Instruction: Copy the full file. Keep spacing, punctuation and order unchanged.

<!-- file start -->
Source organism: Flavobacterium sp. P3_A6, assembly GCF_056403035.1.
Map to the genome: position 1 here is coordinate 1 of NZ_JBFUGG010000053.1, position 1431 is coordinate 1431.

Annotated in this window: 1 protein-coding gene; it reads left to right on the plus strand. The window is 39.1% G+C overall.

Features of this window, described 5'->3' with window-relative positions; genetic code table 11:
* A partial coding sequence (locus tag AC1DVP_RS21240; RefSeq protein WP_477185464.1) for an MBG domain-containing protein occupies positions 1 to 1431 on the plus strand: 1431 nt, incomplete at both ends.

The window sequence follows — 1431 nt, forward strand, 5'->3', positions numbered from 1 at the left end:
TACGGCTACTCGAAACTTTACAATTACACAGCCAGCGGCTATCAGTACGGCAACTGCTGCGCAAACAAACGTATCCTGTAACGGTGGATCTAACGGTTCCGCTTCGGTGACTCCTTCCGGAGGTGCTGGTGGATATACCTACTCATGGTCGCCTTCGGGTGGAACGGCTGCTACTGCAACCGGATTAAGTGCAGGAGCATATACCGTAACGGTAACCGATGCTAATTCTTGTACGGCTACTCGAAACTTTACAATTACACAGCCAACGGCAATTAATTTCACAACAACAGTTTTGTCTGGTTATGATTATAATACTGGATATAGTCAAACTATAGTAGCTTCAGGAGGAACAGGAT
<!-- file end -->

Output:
Source organism: Flavobacterium sp. P3_A6, assembly GCF_056403035.1.
Map to the genome: position 1 here is coordinate 1 of NZ_JBFUGG010000053.1, position 1431 is coordinate 1431.

Annotated in this window: 1 protein-coding gene; it reads left to right on the plus strand. The window is 39.1% G+C overall.

Features of this window, described 5'->3' with window-relative positions; genetic code table 11:
* A partial coding sequence (locus tag AC1DVP_RS21240; RefSeq protein WP_477185464.1) for an MBG domain-containing protein occupies positions 1 to 1431 on the plus strand: 1431 nt, incomplete at both ends.

The window sequence follows — 1431 nt, forward strand, 5'->3', positions numbered from 1 at the left end:
TACGGCTACTCGAAACTTTACAATTACACAGCCAGCGGCTATCAGTACGGCAACTGCTGCGCAAACAAACGTATCCTGTAACGGTGGATCTAACGGTTCCGCTTCGGTGACTCCTTCCGGAGGTGCTGGTGGATATACCTACTCATGGTCGCCTTCGGGTGGAACGGCTGCTACTGCAACCGGATTAAGTGCAGGAGCATATACCGTAACGGTAACCGATGCTAATTCTTGTACGGCTACTCGAAACTTTACAATTACACAGCCAACGGCAATTAATTTCACAACAACAGTTTTGTCTGGTTATGATTATAATACTGGATATAGTCAAACTATAGTAGCTTCAGGAGGAACAGGAT